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Novacane (song)

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Single by Frank Ocean
from the album nostalgia,ULTRA.
ReleasedJuly 31, 2011
FormatDigital download
LabelDef Jam
Producer(s)Tricky Stewart
Frank Ocean singles chronology
"Swim Good"

"Novacane" is the debut single by American singer Frank Ocean. It was released as the lead single from his mixtape Nostalgia, Ultra. The song was written by Ocean, Tricky Stewart and Victor Alexander, and produced by Stewart. Lyrically, the song narrates a tale of a young female dental student who makes a living doing porn and who recreationally uses local anesthetic drugs that she acquires from her place of study. The song explores themes of isolation, loneliness and a lack of feeling caused by numbness. The song received highly positive reviews from music critics and was listed as one of the best songs of the year by publications such as The New York Times, Spin, Ology, Zimbio and Pitchfork. Reviews praised the dark subject matter of the song, and praised Ocean's ability to create narratives and the sonic atmosphere of the track. The cover for Novacane is similar to the Roxy Music album Stranded.

When Nostalgia, Ultra was expected to be released as an EP by Def Jam, "Novacane" was released as the first single, though the EP release was later cancelled. The song peaked at number 82 on the Billboard Hot 100 and entered the top 10 on the Heatseekers Songs chart. The song received a music video directed by Australian director Nabil Elderkin released on June 16. The highly stylized video shows a long take of Ocean sitting around in a darkly lit room. Ocean performed the song during a show in New York City with alternative hip hop group OFWGKTA, and during his seven show tour through North America and Europe. It was also performed during his fourteen-show North American tour in support of his debut studio album, Channel Orange.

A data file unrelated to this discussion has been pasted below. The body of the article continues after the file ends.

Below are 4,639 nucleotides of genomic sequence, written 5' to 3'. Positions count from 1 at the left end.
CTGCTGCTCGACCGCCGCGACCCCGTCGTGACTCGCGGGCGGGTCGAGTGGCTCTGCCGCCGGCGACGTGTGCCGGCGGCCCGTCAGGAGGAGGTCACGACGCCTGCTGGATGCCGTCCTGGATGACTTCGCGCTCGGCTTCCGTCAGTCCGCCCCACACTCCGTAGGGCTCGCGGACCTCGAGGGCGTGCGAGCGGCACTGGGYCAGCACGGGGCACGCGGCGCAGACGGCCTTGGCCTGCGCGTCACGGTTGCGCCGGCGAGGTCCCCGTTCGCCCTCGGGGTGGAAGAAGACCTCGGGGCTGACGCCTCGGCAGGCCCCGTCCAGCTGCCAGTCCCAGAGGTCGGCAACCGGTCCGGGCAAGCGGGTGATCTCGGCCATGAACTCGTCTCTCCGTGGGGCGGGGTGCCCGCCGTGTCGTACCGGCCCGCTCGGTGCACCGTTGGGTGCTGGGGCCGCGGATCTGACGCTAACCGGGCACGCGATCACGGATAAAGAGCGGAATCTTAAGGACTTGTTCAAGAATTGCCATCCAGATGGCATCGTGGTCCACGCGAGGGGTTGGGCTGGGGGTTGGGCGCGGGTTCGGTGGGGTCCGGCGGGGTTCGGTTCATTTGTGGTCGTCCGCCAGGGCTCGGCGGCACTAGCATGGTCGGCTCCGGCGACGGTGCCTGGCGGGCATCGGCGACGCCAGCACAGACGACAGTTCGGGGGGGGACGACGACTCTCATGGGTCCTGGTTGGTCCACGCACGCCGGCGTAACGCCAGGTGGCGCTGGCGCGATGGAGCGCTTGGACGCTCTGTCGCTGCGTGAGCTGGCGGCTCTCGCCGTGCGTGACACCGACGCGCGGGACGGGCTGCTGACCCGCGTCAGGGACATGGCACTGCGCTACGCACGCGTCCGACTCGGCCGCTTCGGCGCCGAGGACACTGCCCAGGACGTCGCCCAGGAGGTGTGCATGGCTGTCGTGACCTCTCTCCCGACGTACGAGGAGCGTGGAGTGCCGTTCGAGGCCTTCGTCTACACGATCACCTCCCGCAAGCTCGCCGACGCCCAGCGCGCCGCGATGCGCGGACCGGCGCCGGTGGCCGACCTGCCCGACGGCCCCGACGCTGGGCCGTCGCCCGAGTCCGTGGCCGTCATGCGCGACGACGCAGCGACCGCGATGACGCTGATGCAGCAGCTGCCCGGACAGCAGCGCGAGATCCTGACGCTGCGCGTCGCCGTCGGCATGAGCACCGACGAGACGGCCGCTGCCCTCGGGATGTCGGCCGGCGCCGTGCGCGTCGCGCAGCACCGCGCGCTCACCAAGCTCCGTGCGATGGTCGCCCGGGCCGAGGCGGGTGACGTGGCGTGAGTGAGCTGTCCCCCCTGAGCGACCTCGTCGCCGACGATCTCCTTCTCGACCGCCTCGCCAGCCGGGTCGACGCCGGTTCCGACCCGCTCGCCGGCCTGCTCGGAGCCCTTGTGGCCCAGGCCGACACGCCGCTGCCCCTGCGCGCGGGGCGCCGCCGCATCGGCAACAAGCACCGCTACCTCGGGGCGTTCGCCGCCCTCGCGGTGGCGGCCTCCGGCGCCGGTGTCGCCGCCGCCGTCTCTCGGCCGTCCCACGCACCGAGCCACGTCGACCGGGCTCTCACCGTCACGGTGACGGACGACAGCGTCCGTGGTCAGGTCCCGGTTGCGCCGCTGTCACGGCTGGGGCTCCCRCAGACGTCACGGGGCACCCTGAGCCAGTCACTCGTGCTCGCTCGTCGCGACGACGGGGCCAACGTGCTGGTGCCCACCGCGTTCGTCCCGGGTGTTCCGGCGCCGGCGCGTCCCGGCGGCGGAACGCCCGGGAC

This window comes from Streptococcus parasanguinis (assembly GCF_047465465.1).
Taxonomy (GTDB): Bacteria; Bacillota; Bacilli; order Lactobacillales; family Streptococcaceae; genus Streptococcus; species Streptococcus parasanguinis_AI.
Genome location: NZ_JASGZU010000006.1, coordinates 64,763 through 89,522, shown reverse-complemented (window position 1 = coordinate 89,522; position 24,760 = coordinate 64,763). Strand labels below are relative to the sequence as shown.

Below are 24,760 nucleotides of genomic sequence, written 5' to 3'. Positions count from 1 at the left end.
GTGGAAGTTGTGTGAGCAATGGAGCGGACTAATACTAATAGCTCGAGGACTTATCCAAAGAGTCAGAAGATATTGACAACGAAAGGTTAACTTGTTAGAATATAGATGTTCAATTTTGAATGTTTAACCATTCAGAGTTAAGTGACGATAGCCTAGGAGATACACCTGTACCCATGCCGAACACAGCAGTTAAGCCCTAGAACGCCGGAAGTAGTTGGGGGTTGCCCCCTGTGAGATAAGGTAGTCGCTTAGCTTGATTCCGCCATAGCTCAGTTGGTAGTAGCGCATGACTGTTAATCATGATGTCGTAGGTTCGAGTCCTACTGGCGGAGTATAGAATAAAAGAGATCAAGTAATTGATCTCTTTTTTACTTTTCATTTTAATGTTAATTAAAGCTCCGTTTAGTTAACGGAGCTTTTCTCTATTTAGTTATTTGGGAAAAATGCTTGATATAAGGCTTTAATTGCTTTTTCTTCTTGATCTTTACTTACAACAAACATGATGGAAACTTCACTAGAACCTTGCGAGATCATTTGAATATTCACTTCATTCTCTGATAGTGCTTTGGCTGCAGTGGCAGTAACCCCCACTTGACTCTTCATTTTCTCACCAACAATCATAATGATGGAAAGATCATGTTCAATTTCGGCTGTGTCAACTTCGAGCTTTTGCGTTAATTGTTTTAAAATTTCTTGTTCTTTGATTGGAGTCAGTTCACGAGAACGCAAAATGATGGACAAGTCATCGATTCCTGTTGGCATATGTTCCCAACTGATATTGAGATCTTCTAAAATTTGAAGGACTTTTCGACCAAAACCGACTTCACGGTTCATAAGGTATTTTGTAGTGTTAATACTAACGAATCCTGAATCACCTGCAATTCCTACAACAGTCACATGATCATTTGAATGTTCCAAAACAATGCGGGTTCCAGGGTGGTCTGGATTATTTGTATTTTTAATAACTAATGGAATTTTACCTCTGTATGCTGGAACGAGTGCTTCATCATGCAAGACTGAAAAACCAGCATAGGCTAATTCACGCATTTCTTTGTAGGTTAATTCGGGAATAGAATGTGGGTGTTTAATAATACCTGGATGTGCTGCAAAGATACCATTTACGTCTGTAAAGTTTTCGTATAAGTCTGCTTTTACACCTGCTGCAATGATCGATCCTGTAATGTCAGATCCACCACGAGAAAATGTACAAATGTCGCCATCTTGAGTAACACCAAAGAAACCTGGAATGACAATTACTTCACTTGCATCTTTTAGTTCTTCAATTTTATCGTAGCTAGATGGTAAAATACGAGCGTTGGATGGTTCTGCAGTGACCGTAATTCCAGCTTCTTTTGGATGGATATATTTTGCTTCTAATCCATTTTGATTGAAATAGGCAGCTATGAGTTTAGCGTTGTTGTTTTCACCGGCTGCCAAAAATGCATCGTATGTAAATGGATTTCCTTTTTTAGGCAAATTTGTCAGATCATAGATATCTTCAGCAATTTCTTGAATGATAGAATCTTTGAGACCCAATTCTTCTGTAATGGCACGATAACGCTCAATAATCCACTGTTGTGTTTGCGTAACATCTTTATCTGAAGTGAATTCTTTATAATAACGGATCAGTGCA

"Novacane" was written by Frank Ocean and Victor Alexander with co-writing by Tricky Stewart who also produced the track.[1] The song appears on his debut mixtape Nostalgia, Ultra which was released on February 18, 2011.[2] When asked by The Quietus if the song drew from his personal experiences, Ocean commented that "I don't do cocaine for breakfast!", a reference to the lyrics from the song.[3] He continued, "My kitchen is usually pretty clean, you know. But you have fun with the imagery, and for me the whole concept that everything has to be… Like, nobody gets upset with a director when a director's film isn't about his life. People think that with a recording artist that shit has to be like a fucking play by play of their whole life, but it's not. It's imagery, and a little bit of satire."[3] When asked if the song was an R&B track, Ocean replied that he disliked how that in the United States, "if you're a singer and you're black, you're an R&B artist. Period." Ocean stated that the song does contain R&B influences, though he didn't feel it wasn't entirely one in nature.[3] The track was released as a digital download on May 31, 2011 by Def Jam Recordings.[4]